Paige Industrial Services
- Written by: Jeanee Dudley
- Produced by: Chuck McKenna
- Estimated reading time: 4 mins
Devroux Paige established Paige Industrial Services (Paige) in 1996 after running a successful janitorial business for several years. “I decided I needed to broaden my customer base,” he explains of his transition into construction services. “Being in the Washington, D.C., area, I found some of the greatest minds I could afford. Together, we formed the company in the commercial construction sector, catering to the federal government, local governments and municipalities.”
Today, Paige provides construction services to a broad range of agencies and entities. The business offers expertise in construction management, design-build and renovation work. The crew has recently added information technology design and integration for this same market share.
“Our niche is hard to identify,” Devroux notes. “When you first get started, you are hungry and you will do just about anything. I would say our niche is satisfying our customers. We are able to do that because we have a great support system and great employees. We are also LEED-certified. As a general construction firm, we provide a diverse line of services.”
Casting a broad net
The company operates from three locations. Paige has a main office in Washington, D.C., a branch location in Landover, Md., as well as a satellite office in Baltimore, Md. With 70 employees, the company is by no means enormous; however, Devroux notes that his competent team works closely with partners to tackle large-scale projects.
“We were larger, but we have downsized,” he explains. “We didn’t necessarily have layoffs, but there were positions that were eliminated that were not working for our mission. Our ultimate goal is to provide competent work to our customer base. We do not work with people who do not buy into our vision. We know we need to work with people who support the growth of the business. We have been able to maintain a core group of employees who love to work with us and we love to work with them.”
Devroux’s dedicated team has helped the business build a strong reputation over the years. Paige has performed contracts for several agencies in the government sector, including the National Institute of Health, regional housing authorities and public schools. The company also has a growing market share in the private commercial sector.
A growing portfolio
The Paige team has had a busy few years. The crew recently completed an emergency job for the Washington, D.C, Department of Corrections. “We just put in 121 digital IP cameras and we are now switching their system from analog to digital,” says Devroux. “This is a very high profile job.”
Devroux goes on to note that the company received a letter from Bosch letting the industry know the business is a certified Bosch installer. “We have done projects for the Metropolitan Washington Airport Authority and wired Bank of America branches from California to Ohio,” he details. It is evident Paige is doing things right.
“Right now we are a subcontractor on one job at the National Institute of Health,” he adds. “One of the most rewarding projects we have been involved with was at Bethesda Naval Hospital. We built a rooftop garden for soldiers returning from Iraq. These are service people who have made a great sacrifice and came back home injured. This building from an aerial view looks like a Mediterranean garden. We worked with a great design from the U.S. government.”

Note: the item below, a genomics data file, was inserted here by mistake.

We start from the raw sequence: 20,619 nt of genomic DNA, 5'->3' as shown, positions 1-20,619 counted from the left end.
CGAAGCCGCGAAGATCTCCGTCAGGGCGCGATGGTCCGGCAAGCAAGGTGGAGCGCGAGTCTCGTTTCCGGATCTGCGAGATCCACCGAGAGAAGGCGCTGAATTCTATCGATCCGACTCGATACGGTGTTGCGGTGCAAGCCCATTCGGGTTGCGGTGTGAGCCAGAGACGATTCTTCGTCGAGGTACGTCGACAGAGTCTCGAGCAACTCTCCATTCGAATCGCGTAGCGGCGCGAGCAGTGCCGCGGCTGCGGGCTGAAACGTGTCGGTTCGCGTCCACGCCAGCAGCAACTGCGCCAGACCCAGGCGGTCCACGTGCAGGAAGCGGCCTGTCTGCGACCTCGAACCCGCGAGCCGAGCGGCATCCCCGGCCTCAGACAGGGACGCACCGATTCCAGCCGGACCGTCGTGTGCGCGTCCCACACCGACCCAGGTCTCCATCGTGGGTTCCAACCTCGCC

In order to perform such a wide range of complex work, Paige calls on a network of diverse, reliable subcontractors. “Our subcontractors are second to none,” Devroux explains. “We have developed relationships over a 20-year period. We also have an in-house electrical division with 12 electricians and three master electricians. We are a growing company and our partnerships allow us to perform phenomenal work.”
Devroux’s employees and strategic partners are committed to excellence on the job. This dedication continues to support the business as Paige works to take on more work and increase profitability in the coming years.
“Our key goal is to perform these jobs with as few punch list items as possible,” Devroux notes. “The last 10 percent of a job is where you lose your profit. We keep open lines of communication with clients and their representatives, so we have a clear understanding of scope and the requirements of a contract. We do not tolerate punch list items, especially if those are because of something we have omitted. We don’t want to upset clients – that is no way to build relationships.”
In the next two years or so, Devroux aims to keep building relationships, managing existing clients and reaching out to new ones. “We are always bidding on work and we have a lot of great projects coming down the pipeline,” he explains. “We are progressing well as a business and not much keeps us awake at night. I am very optimistic and my life is dependent on the constant revisions that God provides. I put my plans on his desk and whatever he says goes. That has been key for me.”
Devroux’s optimism helps him see the big picture. By putting in the work and having faith in his team and the benevolence of the universe, he continues to press Paige Industrial Services onward and upward as the construction market improves.
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